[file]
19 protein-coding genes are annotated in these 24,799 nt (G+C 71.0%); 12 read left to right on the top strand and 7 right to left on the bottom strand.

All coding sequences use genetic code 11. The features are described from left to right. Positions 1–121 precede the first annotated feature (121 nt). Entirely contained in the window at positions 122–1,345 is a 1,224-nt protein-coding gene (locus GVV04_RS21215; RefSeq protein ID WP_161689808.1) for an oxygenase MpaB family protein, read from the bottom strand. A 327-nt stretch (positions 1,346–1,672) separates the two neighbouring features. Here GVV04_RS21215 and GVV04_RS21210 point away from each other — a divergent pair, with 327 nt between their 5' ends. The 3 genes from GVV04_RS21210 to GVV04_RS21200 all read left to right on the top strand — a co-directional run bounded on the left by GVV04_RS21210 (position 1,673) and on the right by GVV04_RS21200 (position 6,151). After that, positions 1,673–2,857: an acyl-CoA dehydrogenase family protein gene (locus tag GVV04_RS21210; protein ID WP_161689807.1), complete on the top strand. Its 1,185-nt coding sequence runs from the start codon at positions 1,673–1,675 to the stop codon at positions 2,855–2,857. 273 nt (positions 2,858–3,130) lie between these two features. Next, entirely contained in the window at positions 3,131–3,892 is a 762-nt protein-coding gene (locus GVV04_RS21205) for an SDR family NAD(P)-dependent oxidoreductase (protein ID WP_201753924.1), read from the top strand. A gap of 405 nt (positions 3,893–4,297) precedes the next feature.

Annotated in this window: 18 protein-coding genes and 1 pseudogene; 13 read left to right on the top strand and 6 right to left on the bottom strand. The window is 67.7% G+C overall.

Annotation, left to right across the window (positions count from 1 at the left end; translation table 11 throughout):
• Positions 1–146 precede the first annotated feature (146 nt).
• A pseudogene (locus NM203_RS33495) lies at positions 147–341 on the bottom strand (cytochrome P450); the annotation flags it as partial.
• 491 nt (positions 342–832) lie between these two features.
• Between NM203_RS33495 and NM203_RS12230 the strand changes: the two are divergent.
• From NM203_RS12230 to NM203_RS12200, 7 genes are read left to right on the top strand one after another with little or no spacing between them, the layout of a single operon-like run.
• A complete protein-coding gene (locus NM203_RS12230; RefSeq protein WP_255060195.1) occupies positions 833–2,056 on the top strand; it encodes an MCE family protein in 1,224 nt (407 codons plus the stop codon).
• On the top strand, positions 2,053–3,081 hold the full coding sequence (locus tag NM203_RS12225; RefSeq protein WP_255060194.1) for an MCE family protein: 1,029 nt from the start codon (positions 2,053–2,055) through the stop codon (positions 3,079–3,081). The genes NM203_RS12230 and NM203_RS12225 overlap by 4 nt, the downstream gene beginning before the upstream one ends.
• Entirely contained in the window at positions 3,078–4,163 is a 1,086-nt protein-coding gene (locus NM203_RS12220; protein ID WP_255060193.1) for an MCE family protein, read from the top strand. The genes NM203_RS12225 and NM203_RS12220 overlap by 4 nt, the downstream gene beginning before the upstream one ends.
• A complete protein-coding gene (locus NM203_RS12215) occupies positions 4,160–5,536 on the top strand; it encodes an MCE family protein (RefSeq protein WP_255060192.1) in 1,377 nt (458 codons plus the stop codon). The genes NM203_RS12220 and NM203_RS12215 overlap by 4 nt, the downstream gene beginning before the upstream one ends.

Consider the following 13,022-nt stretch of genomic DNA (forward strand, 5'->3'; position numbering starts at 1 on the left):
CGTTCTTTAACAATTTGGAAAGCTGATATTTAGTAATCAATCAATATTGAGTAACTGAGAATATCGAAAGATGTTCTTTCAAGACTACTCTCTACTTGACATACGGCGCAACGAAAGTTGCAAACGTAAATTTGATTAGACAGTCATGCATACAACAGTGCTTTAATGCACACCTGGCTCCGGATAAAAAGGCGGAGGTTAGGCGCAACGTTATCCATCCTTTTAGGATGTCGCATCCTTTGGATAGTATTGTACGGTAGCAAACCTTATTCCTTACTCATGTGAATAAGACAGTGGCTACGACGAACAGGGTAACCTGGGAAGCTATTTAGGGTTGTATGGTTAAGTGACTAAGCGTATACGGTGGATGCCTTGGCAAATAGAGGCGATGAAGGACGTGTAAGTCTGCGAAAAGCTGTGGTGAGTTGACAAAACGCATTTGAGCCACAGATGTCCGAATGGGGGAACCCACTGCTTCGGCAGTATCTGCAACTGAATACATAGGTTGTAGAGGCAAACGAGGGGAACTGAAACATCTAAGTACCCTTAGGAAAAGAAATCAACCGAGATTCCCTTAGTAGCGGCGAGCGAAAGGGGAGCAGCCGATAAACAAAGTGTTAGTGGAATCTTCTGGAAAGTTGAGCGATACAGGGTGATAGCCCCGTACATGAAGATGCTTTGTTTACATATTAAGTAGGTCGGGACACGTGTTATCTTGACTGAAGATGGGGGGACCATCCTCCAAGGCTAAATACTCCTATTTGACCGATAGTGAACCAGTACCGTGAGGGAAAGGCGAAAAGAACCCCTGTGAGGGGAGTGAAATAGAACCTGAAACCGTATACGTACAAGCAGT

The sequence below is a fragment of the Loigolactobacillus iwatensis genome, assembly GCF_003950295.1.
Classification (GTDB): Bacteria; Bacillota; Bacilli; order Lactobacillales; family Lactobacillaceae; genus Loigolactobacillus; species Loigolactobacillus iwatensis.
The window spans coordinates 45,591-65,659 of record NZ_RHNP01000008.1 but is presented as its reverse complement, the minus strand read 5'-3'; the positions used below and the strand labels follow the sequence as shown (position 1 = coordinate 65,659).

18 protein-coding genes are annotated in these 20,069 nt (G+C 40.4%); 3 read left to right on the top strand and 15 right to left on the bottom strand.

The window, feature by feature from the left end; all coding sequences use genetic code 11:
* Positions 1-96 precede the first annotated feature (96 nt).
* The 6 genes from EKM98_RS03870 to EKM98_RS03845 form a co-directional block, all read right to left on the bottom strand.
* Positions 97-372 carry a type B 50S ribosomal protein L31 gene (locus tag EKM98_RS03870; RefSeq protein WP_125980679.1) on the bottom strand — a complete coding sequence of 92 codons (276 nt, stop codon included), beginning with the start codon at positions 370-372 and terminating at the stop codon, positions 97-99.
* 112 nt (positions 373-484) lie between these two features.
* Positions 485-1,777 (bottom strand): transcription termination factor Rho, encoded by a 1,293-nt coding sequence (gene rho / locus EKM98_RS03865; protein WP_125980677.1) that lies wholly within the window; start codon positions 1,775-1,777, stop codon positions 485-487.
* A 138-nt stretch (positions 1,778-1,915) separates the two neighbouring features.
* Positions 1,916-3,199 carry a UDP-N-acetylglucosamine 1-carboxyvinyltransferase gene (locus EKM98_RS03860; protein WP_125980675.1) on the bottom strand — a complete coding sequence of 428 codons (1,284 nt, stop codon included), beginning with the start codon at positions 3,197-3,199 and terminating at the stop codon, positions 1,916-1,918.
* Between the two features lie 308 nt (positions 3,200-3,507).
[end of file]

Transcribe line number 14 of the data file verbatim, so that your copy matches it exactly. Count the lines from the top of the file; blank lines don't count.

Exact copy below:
Consider the following 13,022-nt stretch of genomic DNA (forward strand, 5'->3'; position numbering starts at 1 on the left):